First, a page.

The Tug Singleton is getting closer to becoming St. Lucie County’s sixth tugboat artificial reef. A grant contract with the Florida Fish and Wildlife Conservation Commission (FWC) to provide funding for this new reef has been approved. A contract with McCulley Marine Resources (MMS) has also been approved. This contract provides funds for MMS to thoroughly clean the Tug Singleton before deploying her in 150-to-160 feet of water.
Cleanup will be thorough but must be expedited due to the impending hurricane season which peaks in activity in early September. While keeping the tugboat afloat, MMS has already managed to drain and remove fuel lines, lubricants, and hydraulics. This prevented environmental issues from occurring if the Singleton had sunk. Broken windows were also removed that were dangerous to people working on or touring the vessel. Inspection of the boat by FWC personnel revealed that there are no residues which could cause a sheen during deployment. Nevertheless, MMS insists on steam cleaning the Tug Singleton out of caution. The FWC also requested that all external railings on the tugboat be removed to prevent fishing lines from becoming entangled. MMS still has much work in preparing this boat.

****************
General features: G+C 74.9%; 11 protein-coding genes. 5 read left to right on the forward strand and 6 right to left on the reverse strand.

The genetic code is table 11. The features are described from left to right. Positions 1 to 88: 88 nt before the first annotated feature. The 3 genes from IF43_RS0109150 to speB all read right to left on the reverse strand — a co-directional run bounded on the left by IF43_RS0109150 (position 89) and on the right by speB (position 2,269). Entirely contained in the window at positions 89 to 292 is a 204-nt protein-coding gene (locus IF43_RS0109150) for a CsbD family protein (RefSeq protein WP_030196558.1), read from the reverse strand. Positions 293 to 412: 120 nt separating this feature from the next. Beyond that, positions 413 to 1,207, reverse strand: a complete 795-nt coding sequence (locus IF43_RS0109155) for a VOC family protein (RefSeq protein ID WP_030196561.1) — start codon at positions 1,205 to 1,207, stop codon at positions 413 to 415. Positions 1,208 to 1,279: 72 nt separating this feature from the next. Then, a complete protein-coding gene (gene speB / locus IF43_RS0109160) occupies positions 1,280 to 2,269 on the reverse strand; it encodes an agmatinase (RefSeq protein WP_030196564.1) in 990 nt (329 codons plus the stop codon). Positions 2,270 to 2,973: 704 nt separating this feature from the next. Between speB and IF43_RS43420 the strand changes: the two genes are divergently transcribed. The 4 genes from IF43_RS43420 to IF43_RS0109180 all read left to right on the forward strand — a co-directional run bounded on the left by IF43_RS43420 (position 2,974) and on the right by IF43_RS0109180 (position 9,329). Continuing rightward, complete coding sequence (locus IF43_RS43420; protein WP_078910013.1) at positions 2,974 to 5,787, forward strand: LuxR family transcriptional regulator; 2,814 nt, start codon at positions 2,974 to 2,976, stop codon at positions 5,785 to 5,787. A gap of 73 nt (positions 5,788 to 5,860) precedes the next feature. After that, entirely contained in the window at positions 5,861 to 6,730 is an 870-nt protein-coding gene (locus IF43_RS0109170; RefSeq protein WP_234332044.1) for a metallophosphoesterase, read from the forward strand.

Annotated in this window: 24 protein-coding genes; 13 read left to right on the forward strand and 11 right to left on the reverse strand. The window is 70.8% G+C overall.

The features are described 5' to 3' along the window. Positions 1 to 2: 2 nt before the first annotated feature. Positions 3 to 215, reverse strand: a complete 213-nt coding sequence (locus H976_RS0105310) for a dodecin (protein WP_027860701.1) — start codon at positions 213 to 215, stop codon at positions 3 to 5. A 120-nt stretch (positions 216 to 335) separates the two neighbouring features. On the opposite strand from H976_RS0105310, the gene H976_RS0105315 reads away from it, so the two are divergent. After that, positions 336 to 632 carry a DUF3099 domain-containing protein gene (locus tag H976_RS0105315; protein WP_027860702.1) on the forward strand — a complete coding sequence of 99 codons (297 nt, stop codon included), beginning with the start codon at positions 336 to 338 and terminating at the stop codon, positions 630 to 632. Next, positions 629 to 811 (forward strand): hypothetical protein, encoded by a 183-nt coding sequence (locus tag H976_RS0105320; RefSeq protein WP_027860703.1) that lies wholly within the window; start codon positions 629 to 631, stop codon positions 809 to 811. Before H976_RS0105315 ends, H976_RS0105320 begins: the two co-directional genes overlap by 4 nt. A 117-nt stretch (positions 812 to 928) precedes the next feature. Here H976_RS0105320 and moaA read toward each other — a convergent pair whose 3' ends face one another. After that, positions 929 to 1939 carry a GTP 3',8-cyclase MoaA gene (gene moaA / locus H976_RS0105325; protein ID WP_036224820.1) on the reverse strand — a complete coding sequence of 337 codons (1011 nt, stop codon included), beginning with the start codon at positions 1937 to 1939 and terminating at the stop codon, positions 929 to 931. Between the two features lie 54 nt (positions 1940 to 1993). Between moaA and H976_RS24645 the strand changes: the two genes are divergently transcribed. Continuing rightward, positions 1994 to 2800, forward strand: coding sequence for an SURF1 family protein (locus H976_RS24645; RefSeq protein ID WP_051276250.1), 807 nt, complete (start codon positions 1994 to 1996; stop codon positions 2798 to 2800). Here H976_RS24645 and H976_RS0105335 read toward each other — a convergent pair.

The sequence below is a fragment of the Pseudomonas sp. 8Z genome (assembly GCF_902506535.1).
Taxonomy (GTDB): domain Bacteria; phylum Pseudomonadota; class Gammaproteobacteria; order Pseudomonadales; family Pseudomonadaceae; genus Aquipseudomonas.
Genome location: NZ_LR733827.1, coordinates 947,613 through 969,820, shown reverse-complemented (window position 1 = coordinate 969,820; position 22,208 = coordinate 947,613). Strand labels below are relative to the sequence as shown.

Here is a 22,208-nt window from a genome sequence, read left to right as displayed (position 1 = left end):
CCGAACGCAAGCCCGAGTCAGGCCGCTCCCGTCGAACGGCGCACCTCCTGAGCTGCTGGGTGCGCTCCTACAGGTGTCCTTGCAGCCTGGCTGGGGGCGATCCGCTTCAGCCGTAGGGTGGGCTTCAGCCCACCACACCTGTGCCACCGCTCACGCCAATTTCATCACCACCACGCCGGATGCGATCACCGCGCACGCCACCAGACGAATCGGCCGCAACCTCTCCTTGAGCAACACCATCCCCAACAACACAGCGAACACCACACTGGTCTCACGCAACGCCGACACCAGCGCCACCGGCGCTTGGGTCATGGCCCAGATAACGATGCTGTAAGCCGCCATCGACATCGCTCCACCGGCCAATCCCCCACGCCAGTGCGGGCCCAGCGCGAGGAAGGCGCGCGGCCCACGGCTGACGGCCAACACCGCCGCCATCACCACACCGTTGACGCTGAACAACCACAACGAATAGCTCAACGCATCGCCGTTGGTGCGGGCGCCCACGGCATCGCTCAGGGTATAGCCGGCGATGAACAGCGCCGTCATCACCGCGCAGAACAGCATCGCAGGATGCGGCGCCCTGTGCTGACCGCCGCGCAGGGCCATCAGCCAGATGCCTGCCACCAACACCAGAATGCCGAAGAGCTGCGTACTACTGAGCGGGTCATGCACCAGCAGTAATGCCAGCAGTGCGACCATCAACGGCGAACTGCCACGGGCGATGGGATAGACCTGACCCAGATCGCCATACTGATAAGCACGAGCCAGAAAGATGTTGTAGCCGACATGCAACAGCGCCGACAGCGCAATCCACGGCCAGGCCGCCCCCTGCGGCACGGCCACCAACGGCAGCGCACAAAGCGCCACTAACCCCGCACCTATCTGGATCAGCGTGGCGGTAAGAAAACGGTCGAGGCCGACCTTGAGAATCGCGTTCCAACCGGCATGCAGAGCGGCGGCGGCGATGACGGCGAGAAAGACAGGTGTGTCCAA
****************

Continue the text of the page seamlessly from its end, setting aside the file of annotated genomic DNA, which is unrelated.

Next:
The Marine Cleanup Initiative (MCII) has also started its campaign to raise awareness of the tugboat and raised $1,900 for the deployment of the Tug Singleton at an event held at Little Jim Bait and Tackle premises. This event spotlighted the St. Lucie County Artificial Reef Program and highlighted both the Summerlin’s and McCulley’s roles in developing artificial reefs offshore St. Lucie County. Featured at the event was a Summerlin Fish Fry and auction by MCII that included a surfboad built and donated by the program’s very own John Barrell.
MCII is also selling Reefball artificial reef modules for placement on the Tug Singleton prior to deployment. These modules were purchased from and delivered by the Reefball Foundation and Reef Innovations at a discounted price and will be attached to every deck on the tug. Researchers at Florida Atlantic University’s Harbor Branch Campus and Florida State University are interested in studying these modules should they recruit deepwater ivory tree corals (Oculina varicosa). Small Reefballs are being used in hopes of moving the modules to other reefs once corals develop. Other deepwater artificial reefs could host corals attached to these modules; the largely impacted Oculina Banks coral reefs might also be able to accept corals recruited to these modules, pending outcomes of genetic testing.
For more information on the St. Lucie County Artificial Reef Program, contact Jim Oppenborn, St. Lucie County Coastal Resources Coordinator, at firstname.lastname@example.org or (772) 462-1713. For information on the Marine Cleanup Initiative, contact Arnie Stirzinger at email@example.com or (772) 207-6775.